Friday, June 24, 2011

Another Mystery in the Oella Woods: the Standing Stones

The most interesting thing I have so far found in the woods is these stones. An uprooted tree might pull one stone upright like this, but hardly two so close together. So people must have done this. They look like gravestones.

The small family graveyards that are such a feature of the Southern landscape are a New World innovation. In Europe, people were buried in churchyards, in consecrated ground. But in Virginia, almost as soon as settlement spread off the island if Jamestown, people began to bury their dead in small plots on their own plantations. Only the rich could afford well-carved stones. Poor people made do with wood, or with convenient pieces of natural stone like these.

So as soon as I found these stones, I wondered if they were grave markers, but not until last week did I explore carefully. Looking around, I found a third stone about 35 yards (30 m) away.

The area in between is an open glade where stiltgrass and bayberry grow; these are invasive plants that colonize disturbed soil, often around old house sites and the like. Usually on a family cemetery like this there are visible depressions marking at least some of the graves. This glade is hillocky and uneven and there are a couple of depressions that might be graves, but really this whole ridge is like that. And if this whole glade is a graveyard, it is big enough for a couple of dozen graves; where is the farm or house where these people lived? It might conceivably have been a good distance away, which happened sometimes, but usually the graveyard was within a hundred yards of the house.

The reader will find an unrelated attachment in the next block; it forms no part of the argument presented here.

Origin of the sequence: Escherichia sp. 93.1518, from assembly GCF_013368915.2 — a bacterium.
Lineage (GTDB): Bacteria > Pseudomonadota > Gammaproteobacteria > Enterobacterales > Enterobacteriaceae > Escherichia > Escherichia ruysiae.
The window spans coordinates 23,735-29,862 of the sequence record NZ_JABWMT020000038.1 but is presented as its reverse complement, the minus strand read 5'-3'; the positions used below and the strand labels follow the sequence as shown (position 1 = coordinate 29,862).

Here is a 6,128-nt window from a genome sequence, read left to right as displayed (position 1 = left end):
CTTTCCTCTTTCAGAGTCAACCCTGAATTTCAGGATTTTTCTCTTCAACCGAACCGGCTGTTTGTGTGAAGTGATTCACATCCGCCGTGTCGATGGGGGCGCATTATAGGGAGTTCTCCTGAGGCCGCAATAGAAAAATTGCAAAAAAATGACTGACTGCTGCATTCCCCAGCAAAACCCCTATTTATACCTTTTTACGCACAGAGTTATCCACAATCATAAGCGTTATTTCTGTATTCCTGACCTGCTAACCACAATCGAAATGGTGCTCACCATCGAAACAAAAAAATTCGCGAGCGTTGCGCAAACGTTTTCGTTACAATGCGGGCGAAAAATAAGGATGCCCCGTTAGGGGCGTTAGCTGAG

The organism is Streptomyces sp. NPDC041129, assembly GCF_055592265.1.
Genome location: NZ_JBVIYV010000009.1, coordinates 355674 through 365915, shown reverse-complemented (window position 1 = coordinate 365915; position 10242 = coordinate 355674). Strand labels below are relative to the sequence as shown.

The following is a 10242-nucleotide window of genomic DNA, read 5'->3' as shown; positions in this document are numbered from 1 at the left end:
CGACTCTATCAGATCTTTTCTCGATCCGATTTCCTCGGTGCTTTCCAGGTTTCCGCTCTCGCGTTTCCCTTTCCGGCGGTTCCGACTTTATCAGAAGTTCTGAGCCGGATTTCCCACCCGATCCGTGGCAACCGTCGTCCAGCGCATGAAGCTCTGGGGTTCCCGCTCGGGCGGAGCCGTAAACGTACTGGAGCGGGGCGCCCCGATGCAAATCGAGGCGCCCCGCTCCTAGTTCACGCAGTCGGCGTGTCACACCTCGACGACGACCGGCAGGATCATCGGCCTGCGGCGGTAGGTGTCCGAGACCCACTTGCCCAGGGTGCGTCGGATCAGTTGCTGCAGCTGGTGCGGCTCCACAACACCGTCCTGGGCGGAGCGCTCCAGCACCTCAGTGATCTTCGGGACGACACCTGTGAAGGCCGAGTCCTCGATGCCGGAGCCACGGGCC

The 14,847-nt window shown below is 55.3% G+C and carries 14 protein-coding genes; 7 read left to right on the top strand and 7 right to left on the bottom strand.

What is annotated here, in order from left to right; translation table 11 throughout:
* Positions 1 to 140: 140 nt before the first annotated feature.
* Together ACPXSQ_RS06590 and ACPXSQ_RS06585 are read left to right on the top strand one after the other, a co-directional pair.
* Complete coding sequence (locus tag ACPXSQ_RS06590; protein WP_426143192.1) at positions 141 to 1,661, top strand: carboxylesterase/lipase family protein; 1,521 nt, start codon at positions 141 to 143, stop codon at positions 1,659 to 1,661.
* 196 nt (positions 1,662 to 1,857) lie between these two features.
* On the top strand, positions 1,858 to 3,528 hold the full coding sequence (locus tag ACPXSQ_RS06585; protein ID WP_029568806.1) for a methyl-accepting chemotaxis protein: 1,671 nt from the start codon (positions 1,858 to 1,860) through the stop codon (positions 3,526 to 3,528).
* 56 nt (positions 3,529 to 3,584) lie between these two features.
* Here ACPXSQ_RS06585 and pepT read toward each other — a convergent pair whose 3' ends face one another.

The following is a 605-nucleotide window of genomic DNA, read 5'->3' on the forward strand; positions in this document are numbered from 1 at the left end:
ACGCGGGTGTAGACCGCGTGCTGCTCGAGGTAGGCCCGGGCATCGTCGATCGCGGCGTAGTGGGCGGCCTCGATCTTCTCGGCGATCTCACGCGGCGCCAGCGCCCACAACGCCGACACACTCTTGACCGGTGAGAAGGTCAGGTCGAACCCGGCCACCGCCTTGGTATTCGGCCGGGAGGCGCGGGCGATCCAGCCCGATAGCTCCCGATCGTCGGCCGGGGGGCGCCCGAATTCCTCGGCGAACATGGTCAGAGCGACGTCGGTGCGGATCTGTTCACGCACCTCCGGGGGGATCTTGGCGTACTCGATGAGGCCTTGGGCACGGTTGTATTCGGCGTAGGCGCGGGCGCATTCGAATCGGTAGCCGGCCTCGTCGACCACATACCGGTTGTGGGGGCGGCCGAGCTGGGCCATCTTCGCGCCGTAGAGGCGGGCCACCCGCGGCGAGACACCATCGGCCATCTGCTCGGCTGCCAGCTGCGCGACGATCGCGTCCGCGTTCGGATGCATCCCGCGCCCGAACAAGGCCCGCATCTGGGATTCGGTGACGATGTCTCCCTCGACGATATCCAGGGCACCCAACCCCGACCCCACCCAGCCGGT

So I went looking for a house. I never found one, but I did find some signs of habitation. These artifacts date to the twentieth century. They might be from a small house that hasn't left visible foundations, but then again they could be from a camp or just trash dumping. A house big and long-lasting enough to leave a sizable graveyard ought to be a lot more obvious than this.

So I still don't know quite what to make of my three standing stones, and it would probably take a fair amount of digging to find out for sure if they are gravestones, and if there are any other unmarked graves in between them.

1 comment:

masssgt said...

I'm an archaeological enthusiast

I have encountered a number of these standing stones while traveling the New England woods.
Daniel Gookin mentions the use of a stone as a marker by native Americans. Gookin witnessed an indian stop at one such marker leave an object and then proceed on his way.